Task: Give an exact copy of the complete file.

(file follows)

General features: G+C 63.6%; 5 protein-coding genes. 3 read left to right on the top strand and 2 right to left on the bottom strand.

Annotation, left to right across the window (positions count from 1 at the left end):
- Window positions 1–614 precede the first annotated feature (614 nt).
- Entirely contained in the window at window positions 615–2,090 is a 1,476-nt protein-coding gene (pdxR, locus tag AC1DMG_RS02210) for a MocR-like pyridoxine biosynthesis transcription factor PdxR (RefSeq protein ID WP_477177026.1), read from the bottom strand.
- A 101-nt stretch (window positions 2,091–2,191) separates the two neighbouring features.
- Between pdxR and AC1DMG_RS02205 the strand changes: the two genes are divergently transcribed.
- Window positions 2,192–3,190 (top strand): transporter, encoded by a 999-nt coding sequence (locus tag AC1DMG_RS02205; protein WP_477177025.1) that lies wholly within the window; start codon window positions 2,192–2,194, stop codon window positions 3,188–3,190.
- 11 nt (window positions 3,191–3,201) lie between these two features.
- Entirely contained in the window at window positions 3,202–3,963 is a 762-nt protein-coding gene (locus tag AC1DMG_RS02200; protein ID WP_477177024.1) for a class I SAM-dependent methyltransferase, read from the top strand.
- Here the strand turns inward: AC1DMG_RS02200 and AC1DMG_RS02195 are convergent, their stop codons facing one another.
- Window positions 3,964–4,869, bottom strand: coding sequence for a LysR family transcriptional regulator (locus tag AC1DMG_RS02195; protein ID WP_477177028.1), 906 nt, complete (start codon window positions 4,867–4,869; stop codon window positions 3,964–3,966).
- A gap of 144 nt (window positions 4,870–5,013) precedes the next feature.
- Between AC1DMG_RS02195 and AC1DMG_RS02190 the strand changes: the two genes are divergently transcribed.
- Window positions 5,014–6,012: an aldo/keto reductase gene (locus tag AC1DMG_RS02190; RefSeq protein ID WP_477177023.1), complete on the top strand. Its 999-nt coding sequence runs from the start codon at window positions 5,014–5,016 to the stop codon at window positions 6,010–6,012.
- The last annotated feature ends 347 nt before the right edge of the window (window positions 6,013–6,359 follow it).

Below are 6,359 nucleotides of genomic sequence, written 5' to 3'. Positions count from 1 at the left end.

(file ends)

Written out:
General features: G+C 63.6%; 5 protein-coding genes. 3 read left to right on the top strand and 2 right to left on the bottom strand.

Annotation, left to right across the window (positions count from 1 at the left end):
- Window positions 1–614 precede the first annotated feature (614 nt).
- Entirely contained in the window at window positions 615–2,090 is a 1,476-nt protein-coding gene (pdxR, locus tag AC1DMG_RS02210) for a MocR-like pyridoxine biosynthesis transcription factor PdxR (RefSeq protein ID WP_477177026.1), read from the bottom strand.
- A 101-nt stretch (window positions 2,091–2,191) separates the two neighbouring features.
- Between pdxR and AC1DMG_RS02205 the strand changes: the two genes are divergently transcribed.
- Window positions 2,192–3,190 (top strand): transporter, encoded by a 999-nt coding sequence (locus tag AC1DMG_RS02205; protein WP_477177025.1) that lies wholly within the window; start codon window positions 2,192–2,194, stop codon window positions 3,188–3,190.
- 11 nt (window positions 3,191–3,201) lie between these two features.
- Entirely contained in the window at window positions 3,202–3,963 is a 762-nt protein-coding gene (locus tag AC1DMG_RS02200; protein ID WP_477177024.1) for a class I SAM-dependent methyltransferase, read from the top strand.
- Here the strand turns inward: AC1DMG_RS02200 and AC1DMG_RS02195 are convergent, their stop codons facing one another.
- Window positions 3,964–4,869, bottom strand: coding sequence for a LysR family transcriptional regulator (locus tag AC1DMG_RS02195; protein ID WP_477177028.1), 906 nt, complete (start codon window positions 4,867–4,869; stop codon window positions 3,964–3,966).
- A gap of 144 nt (window positions 4,870–5,013) precedes the next feature.
- Between AC1DMG_RS02195 and AC1DMG_RS02190 the strand changes: the two genes are divergently transcribed.
- Window positions 5,014–6,012: an aldo/keto reductase gene (locus tag AC1DMG_RS02190; RefSeq protein ID WP_477177023.1), complete on the top strand. Its 999-nt coding sequence runs from the start codon at window positions 5,014–5,016 to the stop codon at window positions 6,010–6,012.
- The last annotated feature ends 347 nt before the right edge of the window (window positions 6,013–6,359 follow it).

Below are 6,359 nucleotides of genomic sequence, written 5' to 3'. Positions count from 1 at the left end.